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The State of the Rule of Law in Pakistan – II

The business of life depends on a healthy life of business. A healthy life of business requires an environment conducive to its establishment, smooth running and flourishing, and protection of its income and property. It is because of this that many indices that measure in fact various business factors place rule of law at the top.

by Dr. Khalil Ahmad

The business of life depends on a healthy life of business. A healthy life of business requires an environment conducive to its establishment, smooth running and flourishing, and protection of its income and property. It is because of this that many indices that measure in fact various business factors place rule of law at the top.

We shall navigate only one such index and see how Pakistan fared on the scale of rule of law for the last 10 years. The Economic Freedom of the World Report is prepared and published by the Fraser Institute, Canada. It is ‘the best measure of economic freedom available.’ It uses the data collected and processed by ‘third-party international sources such as the IMF, World Bank, World Economic Forum. Much of its ‘data is of the “objective” statistical sort, and much is also “subjective,” coming from surveys, case analyses, or expert panels.’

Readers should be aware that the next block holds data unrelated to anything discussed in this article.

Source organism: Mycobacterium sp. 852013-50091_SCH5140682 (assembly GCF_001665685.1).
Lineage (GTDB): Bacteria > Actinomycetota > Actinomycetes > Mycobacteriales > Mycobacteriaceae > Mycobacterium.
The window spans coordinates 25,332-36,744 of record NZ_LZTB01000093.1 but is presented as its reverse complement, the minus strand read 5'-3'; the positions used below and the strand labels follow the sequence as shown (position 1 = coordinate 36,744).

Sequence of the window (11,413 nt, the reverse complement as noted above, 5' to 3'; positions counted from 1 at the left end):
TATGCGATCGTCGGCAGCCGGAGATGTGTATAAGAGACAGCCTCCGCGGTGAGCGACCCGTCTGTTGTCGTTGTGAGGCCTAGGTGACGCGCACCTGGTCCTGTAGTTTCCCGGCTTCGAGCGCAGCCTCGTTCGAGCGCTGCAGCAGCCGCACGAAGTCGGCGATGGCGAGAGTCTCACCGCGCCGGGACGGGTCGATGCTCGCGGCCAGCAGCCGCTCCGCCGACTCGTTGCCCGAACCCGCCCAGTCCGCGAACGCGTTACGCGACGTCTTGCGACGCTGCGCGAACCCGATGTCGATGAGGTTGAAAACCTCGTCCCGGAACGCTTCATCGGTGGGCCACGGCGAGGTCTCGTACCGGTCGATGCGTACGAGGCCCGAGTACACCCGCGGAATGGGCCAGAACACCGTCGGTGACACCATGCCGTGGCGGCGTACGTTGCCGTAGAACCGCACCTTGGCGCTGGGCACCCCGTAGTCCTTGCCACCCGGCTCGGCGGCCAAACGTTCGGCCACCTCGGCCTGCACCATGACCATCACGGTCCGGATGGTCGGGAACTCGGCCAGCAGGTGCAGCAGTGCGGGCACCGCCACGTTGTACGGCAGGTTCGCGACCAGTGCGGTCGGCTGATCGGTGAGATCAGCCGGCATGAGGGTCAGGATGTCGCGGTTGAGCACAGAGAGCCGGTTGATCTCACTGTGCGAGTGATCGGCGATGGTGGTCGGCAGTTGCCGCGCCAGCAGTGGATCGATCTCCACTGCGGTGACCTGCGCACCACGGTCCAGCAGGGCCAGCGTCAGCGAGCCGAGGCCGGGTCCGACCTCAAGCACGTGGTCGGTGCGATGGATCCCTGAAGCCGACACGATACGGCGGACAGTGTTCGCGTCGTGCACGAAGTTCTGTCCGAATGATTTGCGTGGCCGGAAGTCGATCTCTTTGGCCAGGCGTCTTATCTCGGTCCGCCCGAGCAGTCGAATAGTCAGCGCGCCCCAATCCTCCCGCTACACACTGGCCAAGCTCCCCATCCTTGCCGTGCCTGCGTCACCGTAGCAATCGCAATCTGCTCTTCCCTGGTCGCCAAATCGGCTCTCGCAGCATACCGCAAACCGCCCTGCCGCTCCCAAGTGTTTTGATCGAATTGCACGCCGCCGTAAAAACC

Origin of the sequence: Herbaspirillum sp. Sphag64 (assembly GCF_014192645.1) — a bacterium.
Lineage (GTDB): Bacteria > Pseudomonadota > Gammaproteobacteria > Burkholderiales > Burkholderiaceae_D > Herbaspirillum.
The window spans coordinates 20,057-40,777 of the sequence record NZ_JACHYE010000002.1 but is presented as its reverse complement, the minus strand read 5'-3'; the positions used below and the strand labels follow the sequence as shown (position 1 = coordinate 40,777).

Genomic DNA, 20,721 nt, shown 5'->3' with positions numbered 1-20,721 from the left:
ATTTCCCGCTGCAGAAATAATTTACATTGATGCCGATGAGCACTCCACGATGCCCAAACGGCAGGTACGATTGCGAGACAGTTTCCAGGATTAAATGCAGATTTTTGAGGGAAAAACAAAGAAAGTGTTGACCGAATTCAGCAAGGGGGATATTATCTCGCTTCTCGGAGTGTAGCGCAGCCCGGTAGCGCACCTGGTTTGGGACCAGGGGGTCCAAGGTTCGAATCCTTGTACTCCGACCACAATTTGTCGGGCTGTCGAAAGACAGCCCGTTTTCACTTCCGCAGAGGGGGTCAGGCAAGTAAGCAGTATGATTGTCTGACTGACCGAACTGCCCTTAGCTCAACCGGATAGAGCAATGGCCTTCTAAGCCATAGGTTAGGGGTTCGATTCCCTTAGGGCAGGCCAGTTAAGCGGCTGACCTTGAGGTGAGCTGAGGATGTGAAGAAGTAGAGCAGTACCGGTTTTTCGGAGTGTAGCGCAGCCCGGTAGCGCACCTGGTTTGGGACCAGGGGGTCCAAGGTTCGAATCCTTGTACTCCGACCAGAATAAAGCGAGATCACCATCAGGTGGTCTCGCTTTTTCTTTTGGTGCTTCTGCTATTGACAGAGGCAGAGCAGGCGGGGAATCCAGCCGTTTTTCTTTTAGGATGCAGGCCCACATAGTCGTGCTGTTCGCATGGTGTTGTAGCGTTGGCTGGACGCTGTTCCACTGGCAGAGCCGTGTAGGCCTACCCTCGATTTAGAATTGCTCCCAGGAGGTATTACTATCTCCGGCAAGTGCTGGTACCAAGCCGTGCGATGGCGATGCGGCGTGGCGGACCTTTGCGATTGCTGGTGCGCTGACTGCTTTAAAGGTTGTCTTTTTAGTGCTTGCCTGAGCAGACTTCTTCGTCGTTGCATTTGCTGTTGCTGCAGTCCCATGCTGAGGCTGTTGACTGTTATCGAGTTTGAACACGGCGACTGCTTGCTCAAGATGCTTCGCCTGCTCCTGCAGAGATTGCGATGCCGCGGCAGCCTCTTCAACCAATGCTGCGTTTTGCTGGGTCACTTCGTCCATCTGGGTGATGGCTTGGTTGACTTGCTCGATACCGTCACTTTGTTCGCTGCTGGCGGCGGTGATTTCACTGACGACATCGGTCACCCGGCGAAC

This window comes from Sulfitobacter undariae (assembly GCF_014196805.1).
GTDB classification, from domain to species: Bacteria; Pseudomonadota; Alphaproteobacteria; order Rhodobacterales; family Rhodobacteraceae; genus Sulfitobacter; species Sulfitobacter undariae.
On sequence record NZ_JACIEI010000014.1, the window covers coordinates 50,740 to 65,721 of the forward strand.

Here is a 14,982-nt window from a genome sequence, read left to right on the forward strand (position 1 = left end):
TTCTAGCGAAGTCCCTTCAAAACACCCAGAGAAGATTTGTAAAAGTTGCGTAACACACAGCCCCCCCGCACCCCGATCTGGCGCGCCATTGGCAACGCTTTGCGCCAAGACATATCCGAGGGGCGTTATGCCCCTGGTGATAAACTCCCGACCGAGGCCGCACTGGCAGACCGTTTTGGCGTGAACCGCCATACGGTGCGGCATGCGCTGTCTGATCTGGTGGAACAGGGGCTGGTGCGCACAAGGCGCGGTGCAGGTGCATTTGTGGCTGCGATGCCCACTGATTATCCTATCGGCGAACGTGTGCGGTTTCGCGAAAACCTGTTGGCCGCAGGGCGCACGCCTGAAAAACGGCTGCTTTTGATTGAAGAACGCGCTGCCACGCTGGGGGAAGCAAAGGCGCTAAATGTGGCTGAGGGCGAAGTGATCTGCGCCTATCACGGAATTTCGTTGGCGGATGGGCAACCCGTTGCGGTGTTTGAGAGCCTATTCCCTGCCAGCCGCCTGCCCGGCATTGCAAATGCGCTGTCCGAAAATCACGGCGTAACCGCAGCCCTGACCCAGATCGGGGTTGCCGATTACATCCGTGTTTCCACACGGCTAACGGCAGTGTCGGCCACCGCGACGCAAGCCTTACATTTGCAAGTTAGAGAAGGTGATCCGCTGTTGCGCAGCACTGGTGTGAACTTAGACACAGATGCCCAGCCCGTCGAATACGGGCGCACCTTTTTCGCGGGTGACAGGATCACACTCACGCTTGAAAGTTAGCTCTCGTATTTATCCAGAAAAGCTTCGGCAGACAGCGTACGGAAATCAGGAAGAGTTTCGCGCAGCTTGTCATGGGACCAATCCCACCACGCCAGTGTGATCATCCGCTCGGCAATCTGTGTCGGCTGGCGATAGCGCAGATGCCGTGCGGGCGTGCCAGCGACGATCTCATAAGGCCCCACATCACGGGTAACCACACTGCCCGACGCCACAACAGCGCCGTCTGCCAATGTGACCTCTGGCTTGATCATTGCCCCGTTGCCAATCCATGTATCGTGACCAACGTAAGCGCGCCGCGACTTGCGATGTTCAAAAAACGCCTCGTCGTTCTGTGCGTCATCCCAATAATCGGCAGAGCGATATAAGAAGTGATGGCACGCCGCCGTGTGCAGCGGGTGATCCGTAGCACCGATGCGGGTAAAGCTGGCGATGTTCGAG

This Report does not measure rule of law specifically and independently, however, it takes into account the factors related with the state of the rule of law which affect economic freedom. Out of its five main areas, the second one is concerned with Legal Structure and Security of Property Rights.

“Security of property rights, protected by the rule of law, is essential to economic freedom. Freedom to exchange, for example, is meaningless if individuals do not have secure rights to property, including the fruits of their labour. Failure of a country’s legal system to provide for the security of property rights, enforcement of contracts, and the mutually agreeable settlement of disputes will undermine the operation of a market-exchange system.

If individuals and businesses lack confidence that contracts will be enforced and the fruits of their productive efforts protected, their incentive to engage in productive activity will be eroded. Furthermore, poor performance in this area is sure to deter investment. Therefore, it is highly unlikely that countries with low ratings in this area will be able to achieve and sustain high rates of growth.”

FINALLY: “Protection of persons and their rightfully acquired property is a central element of both economic freedom and a civil society. Indeed, it is the most important function of government. The key ingredients of a legal system consistent with economic freedom are rule of law, security of property rights, an independent judiciary, and an impartial court system.” [Economic Freedom of the World 2006 Annual Report]

Here is the score assigned to Pakistan in this area for the last 10 years. The score is allotted from 1 to 10. The higher the score, the higher the rating and the better the performance and prospects.

As to the overall score in the area, it has been steadily declining from 1995 onward. The same is the case with other components of the area with little differences: on the whole they too are minimising. The two components, D and E, require our special attention. In the D component, the last four Reports have assigned zero score, why they did not do so prior to 2001? Didn’t the present spell of military government start in 1999?